Ken Howard, a Tony Award-winning actor who starred as a basketball coach in the TV series “The White Shadow” and served as president of the actors’ union SAG-AFTRA, died March 23. He was 71.
The union announced the death but did not disclose the cause.
Mr. Howard had been a Broadway stalwart since the late 1960s. In Robert Marasco’s Grand Guignol thriller set in a Catholic boarding school, “Child’s Play” (1970), he won a Tony Award for best featured actor, portraying a young, all-American gym coach.
He played Thomas Jefferson in the Broadway musical “1776” (1969), and he reprised the role for the 1972 film. He later appeared on Broadway in 1975 in Alan Ayckbourn’s trilogy “The Norman Conquests” — as Tom opposite Richard Benjamin’s Norman — and in the long-running Neil Simon romp “Rumors” (1988).
Mr. Howard became a staple on television. In the CBS series “The White Shadow,” which aired from 1978 to 1981, he starred as a white coach to an urban high school basketball team. The part drew on the personal history of the 6-feet-6-inch-tall actor, who played basketball growing up on Long Island in New York and at Amherst College in Massachusetts.
He starred opposite Blythe Danner in “Adam’s Rib” on ABC in the 1970s and appeared as the chipper Kabletown boss Hank Hooper on NBC’s “30 Rock” some 40 years later.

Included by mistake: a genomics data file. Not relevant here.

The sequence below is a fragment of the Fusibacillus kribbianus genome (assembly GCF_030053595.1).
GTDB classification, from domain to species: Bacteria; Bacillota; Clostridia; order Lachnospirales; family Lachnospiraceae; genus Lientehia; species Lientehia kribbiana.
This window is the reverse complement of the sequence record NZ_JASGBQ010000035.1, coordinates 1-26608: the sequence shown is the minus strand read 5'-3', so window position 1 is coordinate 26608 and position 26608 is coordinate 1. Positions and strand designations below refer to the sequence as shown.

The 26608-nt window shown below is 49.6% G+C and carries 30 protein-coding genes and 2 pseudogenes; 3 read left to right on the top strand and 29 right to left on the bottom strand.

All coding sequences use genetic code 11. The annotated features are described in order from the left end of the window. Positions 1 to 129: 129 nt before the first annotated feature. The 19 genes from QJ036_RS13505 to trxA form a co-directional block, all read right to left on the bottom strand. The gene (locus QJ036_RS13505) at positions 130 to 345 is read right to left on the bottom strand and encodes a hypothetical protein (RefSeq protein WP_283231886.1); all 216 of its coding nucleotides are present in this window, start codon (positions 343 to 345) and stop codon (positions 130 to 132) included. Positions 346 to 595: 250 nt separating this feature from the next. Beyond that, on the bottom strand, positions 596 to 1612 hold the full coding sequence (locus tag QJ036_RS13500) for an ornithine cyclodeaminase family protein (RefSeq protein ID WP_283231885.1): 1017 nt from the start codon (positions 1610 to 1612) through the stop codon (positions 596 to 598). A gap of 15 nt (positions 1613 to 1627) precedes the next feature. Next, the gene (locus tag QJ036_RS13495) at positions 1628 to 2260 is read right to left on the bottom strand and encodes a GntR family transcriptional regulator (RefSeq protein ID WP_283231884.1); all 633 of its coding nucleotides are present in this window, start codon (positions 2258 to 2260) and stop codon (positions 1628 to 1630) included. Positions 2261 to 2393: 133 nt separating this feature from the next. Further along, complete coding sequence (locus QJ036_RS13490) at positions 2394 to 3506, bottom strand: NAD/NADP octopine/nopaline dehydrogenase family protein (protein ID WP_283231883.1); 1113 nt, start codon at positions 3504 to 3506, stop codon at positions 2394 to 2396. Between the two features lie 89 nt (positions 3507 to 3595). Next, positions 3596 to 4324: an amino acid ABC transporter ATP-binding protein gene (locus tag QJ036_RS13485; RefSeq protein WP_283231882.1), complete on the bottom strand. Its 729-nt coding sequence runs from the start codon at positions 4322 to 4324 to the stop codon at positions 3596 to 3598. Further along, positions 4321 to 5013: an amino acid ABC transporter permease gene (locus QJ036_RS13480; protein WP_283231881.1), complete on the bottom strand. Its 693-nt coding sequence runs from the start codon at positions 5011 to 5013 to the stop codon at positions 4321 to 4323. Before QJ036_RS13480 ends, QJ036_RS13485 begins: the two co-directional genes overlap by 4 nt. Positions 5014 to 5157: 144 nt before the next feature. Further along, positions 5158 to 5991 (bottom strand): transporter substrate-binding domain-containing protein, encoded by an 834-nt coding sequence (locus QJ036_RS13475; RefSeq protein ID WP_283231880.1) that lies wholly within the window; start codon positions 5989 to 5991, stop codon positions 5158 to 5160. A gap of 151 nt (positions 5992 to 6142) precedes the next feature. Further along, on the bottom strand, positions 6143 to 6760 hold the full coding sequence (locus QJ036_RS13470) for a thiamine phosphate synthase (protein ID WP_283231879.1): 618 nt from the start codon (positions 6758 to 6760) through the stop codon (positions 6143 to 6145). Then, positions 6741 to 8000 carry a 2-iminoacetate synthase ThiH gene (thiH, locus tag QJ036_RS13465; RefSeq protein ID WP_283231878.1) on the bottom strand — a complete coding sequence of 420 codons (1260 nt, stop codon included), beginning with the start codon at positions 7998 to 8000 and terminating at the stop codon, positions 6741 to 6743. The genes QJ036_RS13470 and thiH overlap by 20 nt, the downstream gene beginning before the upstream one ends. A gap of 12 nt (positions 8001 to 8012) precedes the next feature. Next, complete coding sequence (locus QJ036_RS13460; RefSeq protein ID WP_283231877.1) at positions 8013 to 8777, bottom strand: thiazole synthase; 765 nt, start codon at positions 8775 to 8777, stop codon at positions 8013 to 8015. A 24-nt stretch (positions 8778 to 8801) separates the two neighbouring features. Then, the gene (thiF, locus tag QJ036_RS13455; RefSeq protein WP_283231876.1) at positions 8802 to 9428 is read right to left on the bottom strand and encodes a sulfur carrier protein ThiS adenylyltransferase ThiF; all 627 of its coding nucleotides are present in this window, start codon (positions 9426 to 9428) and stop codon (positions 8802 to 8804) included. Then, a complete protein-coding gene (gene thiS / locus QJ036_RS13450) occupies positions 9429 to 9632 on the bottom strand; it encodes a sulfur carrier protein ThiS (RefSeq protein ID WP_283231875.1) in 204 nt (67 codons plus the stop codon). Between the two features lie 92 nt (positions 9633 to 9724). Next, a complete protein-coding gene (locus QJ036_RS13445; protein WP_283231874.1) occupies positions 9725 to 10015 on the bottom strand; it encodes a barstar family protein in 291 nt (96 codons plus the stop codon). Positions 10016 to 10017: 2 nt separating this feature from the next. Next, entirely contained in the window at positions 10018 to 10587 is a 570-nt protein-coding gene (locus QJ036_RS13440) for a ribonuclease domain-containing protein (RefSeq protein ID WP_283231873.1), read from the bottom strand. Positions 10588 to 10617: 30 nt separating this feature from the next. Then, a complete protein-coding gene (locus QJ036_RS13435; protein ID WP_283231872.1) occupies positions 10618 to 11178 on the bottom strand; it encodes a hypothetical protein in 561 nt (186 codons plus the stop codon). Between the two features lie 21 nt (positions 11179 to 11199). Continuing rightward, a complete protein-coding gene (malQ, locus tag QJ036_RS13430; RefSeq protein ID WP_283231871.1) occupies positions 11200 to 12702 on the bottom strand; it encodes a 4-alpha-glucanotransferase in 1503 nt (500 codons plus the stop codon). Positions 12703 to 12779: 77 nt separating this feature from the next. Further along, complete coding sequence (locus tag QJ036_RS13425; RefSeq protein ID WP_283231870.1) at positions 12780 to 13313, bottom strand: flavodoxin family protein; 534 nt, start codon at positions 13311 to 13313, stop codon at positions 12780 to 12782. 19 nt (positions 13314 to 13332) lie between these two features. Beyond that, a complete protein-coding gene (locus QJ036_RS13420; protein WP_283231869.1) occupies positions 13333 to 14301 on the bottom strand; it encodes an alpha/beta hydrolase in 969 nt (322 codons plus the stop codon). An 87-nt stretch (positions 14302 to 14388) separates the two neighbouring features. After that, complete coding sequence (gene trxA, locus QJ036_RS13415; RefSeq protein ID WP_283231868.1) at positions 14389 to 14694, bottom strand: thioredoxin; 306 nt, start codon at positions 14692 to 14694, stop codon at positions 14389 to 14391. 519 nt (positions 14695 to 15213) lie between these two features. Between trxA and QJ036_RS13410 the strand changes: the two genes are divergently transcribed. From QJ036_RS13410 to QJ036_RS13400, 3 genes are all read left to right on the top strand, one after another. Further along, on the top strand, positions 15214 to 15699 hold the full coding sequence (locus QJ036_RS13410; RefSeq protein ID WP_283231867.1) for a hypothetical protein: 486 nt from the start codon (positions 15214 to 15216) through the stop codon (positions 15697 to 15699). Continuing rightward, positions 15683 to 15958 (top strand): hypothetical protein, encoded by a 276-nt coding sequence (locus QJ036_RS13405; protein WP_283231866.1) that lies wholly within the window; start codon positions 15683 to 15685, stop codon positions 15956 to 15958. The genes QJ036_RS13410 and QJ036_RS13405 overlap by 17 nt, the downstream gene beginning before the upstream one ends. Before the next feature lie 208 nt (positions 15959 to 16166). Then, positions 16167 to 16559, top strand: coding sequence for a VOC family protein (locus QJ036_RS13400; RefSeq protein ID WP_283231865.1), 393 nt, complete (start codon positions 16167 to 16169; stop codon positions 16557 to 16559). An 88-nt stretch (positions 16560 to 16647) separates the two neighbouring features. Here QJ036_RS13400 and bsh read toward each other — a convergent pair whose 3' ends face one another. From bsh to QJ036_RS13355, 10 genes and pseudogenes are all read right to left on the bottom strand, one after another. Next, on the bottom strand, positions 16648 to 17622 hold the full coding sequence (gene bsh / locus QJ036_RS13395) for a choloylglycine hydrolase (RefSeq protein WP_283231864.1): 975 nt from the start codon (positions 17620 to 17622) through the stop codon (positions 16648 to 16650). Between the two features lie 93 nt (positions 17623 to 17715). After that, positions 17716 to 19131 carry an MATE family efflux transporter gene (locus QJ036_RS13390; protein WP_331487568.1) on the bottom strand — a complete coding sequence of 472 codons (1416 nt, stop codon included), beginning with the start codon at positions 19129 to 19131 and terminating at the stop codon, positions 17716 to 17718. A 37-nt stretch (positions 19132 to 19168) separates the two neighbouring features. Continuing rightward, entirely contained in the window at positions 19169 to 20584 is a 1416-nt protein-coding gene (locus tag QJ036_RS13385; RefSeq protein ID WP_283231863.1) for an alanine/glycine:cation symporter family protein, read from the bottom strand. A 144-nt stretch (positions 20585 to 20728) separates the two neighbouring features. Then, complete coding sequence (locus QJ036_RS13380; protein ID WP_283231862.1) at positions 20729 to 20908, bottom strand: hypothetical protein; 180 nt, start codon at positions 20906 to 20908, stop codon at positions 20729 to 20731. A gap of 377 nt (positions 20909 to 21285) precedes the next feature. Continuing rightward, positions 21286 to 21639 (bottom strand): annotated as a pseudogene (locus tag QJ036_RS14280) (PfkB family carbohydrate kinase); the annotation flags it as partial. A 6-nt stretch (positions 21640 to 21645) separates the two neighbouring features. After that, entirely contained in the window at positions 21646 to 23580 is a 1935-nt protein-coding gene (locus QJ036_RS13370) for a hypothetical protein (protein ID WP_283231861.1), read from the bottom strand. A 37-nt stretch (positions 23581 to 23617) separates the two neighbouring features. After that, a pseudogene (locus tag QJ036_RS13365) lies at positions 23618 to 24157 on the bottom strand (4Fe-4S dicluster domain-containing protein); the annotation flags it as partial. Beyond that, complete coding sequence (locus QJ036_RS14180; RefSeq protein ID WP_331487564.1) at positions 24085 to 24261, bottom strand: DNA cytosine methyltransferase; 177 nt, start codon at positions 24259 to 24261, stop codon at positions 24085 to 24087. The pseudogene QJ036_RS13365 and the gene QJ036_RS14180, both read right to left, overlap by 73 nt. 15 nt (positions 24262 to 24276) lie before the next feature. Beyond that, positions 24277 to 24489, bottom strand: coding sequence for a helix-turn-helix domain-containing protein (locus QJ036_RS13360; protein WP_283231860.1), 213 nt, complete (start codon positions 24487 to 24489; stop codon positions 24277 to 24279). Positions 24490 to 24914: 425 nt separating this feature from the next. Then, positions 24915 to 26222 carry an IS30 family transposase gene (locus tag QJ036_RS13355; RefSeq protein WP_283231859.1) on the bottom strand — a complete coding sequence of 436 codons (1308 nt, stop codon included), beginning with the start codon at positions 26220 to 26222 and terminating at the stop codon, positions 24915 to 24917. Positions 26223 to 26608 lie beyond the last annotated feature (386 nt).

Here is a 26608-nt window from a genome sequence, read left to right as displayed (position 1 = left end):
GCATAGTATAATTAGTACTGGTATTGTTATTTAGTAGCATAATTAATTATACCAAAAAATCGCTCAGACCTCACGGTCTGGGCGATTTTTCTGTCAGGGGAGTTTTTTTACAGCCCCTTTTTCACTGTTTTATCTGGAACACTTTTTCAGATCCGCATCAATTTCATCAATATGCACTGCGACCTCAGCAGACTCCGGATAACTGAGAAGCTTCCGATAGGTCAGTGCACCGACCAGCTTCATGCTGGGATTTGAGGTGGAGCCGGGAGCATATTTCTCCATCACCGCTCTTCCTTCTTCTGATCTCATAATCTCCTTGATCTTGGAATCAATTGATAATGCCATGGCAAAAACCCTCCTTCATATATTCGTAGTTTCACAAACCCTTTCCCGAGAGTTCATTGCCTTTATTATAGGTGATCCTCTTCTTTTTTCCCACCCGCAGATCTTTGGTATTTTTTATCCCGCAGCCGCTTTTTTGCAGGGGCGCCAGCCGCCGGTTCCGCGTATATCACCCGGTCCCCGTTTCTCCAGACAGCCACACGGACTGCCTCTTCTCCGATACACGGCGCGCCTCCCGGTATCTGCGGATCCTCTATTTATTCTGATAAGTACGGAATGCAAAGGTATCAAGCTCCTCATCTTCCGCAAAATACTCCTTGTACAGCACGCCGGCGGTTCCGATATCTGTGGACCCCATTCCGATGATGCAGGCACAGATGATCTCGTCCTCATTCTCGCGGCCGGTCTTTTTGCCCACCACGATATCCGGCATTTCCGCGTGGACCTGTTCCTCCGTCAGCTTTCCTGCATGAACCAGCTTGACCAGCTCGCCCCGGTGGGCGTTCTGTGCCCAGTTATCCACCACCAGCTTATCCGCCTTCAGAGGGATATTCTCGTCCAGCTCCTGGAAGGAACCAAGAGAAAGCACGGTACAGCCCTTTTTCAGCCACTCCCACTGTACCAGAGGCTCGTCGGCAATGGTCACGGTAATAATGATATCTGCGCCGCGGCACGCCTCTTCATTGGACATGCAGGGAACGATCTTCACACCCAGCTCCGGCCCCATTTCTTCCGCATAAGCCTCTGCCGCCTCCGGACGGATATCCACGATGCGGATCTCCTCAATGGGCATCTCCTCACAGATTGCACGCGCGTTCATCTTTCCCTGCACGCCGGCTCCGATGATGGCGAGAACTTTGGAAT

In early seasons of NBC’s “Crossing Jordan,” which premiered in 2001, he played the father of star Jill Hennessy, a retired police detective who gave behind-the-scenes advice to his daughter, a crime-solving forensic pathologist. He starred opposite Jimmy Smits in the 2007 CBS drama “Cane” and won an Emmy for his performance as Phelan Beale, the husband of Jessica Lange’s Big Edie, in HBO’s “Grey Gardens” in 2009.
Mr. Howard’s film debut was a co-star role opposite Liza Minnelli in “Tell Me That You Love Me, Junie Moon” (1970), about three outcasts who set up house together, and his later films included “In Her Shoes” (2005) and “Michael Clayton” (2007).
Kenneth Joseph Howard Jr. was born in El Centro, Calif., on March 28, 1944. He grew up in Manhasset, on Long Island. He graduated in 1966 from Amherst and attended the Yale School of Drama before leaving because of his professional commitments on Broadway.
Mr. Howard was elected president of the Screen Actors Guild in 2009 and was a catalyst for its 2012 merger with the American Federation of Television and Radio Artists union. Combined, the groups represent 160,000 actors, broadcasters and recording artists.
Mr. Howard was the first president of SAG-AFTRA, and was reelected to the post last year.
His marriages to actress Louise Sorel and Margo Lederer (the daughter of advice columnist Ann Landers) ended in divorce. Survivors include his wife of 25 years, stuntwoman Linda Fetters Howard; and three stepchildren.
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